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fusil1

[fyoo-zuh l, -sil] /ˈfyu zəl, -sɪl/
noun
1.
a light flintlock musket.
Origin
1670-1680
1670-80; < French: musket, Old French fuisil, foisil steel for striking fire < Vulgar Latin *focīlis, derivative of Latin focus fire. See focus

fusil2

[fyoo-zuh l, -sil] /ˈfyu zəl, -sɪl/
adjective
1.
formed by melting or casting; fused; founded.
2.
Archaic. capable of being melted; fusible.
3.
Archaic. melted; molten.
Also, fusile
[fyoo-zuh l, -sil, -sahyl] /ˈfyu zəl, -sɪl, -saɪl/ (Show IPA)
.
Origin
1350-1400; Middle English < Latin fūsilis molten, fluid. See fuse2, -ile
Dictionary.com Unabridged
Based on the Random House Dictionary, © Random House, Inc. 2014.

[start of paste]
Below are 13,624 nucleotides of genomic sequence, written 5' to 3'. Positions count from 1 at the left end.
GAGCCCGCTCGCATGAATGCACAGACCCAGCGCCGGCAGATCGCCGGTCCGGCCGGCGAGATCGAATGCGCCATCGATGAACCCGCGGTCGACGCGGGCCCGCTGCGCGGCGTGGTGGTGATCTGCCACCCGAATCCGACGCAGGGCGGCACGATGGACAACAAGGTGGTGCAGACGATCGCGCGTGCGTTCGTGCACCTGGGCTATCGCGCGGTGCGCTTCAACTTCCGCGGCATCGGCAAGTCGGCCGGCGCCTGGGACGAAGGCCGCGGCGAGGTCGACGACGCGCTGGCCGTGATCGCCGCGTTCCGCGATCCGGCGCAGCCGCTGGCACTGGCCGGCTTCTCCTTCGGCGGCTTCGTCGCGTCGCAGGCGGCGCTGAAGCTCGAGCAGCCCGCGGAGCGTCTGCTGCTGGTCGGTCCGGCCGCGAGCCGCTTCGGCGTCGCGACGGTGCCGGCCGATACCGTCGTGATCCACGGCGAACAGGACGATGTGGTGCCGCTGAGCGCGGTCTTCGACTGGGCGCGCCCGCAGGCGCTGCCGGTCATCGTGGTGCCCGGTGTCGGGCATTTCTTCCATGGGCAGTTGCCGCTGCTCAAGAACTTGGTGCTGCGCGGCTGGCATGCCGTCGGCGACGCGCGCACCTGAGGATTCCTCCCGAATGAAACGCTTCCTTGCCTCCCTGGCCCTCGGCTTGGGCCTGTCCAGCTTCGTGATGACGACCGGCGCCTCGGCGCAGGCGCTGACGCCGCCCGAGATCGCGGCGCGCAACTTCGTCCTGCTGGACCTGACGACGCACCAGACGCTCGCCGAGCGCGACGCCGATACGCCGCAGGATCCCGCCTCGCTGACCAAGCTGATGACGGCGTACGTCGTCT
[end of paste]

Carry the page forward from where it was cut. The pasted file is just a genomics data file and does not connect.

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British Dictionary definitions for fusil

fusil1

/ˈfjuːzɪl/
noun
1.
a light flintlock musket
Word Origin
C16 (in the sense: steel for a tinderbox): from Old French fuisil, from Vulgar Latin focīlis (unattested), from Latin focus fire

fusil2

/ˈfjuːzɪl/
noun
1.
(heraldry) a charge shaped like a lengthened lozenge
Word Origin
C15: from Old French fusel, ultimately from Latin fūsus spindle, fuse1 (the heraldic lozenge originally represented a spindle covered with tow for spinning)

fusile

/ˈfjuːzaɪl/
adjective
1.
easily melted; fusible
2.
formed by casting or melting; founded
Word Origin
C14: from Latin fūsilis molten, from fundere to pour out, melt
Collins English Dictionary - Complete & Unabridged 2012 Digital Edition
© William Collins Sons & Co. Ltd. 1979, 1986 © HarperCollins
Publishers 1998, 2000, 2003, 2005, 2006, 2007, 2009, 2012
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Word Origin and History for fusil
n.

flintlock musket, 1670s, from French fusil (see fusilier).

Online Etymology Dictionary, © 2010 Douglas Harper
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